Maplewood: History and Mysteries
Depending on whom or what you read, the date of the building of the original Maplewood varies from 1755 to 1759. On Jan. 12, 1746 James Wood purchased the original 350 acres from King George II for thirty-five shillings. King George was busy fighting Charles James Stuart at the time. What happened between 1746 and 1755 is a mystery.
According to deeds, Robert Rollstone purchased “the house, building and orchard” in 1755; thus, the 1755 date seems accurate. Rollstone did a quick turn-over to William Castleberry who then sold it to Archibald Hopkins for five shillings in 1757. Why was everyone willing to take a loss on this property? The farm would remain in this Irish family for 122 years. Although one account states that Archibald passed it to his son William in 1799, then William passed it to his son John Hinton Hopkins in 1841, a different account says that Archibald’s brother, John, Sr., who lived two miles away, married Jean Gordon and built Maplewood in 1760. Either way, John Hinton Hopkins ended up with the property in 1841.
According to “A Chapter of Hopkins Genealogy” by George W. Fetzer dated July 17, 1936, the Hopkins (John and his daughters, and his brothers) were very wealthy and owned over 3,000 acres among them as late as August 1787. In contrast, a Daily News Record article printed in 1992 states that the Civil War “nearly bankrupted John; thus, his wife was forced to sell off their land. “ The better story is that John had a son William,(presumably named after his grandfather), who was a VMI cadet and ended up fighting in the Civil War. He was wounded in battle outside of Richmond, yet was transported back to Maplewood where, within a few days, he died. Is it his bloody footprint that stains the hardwood floors to this day? With no male heir, did John decide to sell?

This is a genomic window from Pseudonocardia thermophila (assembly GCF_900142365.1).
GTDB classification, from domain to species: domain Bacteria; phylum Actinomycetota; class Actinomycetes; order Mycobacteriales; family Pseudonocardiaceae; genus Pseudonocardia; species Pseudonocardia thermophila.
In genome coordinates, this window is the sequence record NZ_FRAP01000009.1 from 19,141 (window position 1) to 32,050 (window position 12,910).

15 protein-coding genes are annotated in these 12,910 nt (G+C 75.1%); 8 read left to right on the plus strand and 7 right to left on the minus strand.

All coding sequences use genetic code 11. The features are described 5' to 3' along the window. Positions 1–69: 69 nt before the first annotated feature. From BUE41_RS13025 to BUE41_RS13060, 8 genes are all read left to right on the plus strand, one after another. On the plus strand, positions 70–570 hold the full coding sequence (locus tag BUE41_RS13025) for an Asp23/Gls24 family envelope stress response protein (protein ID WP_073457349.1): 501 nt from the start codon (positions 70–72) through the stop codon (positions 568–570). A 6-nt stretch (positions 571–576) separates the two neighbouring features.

Either way, in 1879, the estate was broken up, and William Chrisman bought the house. The Chrismans remained at Maplewood until 1951 when John Myers, Mrs. Shelvie Carr’s grandfather, purchased it. Mrs. Carr and her husband purchased the home and a few acres at auction in 1981.
Maplewood stands majestically on a rise before entering Singer’s Glen, which was known as Mountain Valley until 1860. The original driveway is gone, but the old mounting block remains at the front portico. Double chimneys grace the ends of the front and Flemish bond bedecks the side nearest the road--American bond covers the other side! The entire house has thirteen fireplaces, each with a different mantle. For more information, and the answers to some of the mysteries, attend the Massanutten Regional Library’s virtual tour of Maplewood on Thursday, Nov. 23rd at 7pm, presented by Mrs. Shelvie Carr and her granddaughter Emily Carr.
Cheryl L. Metz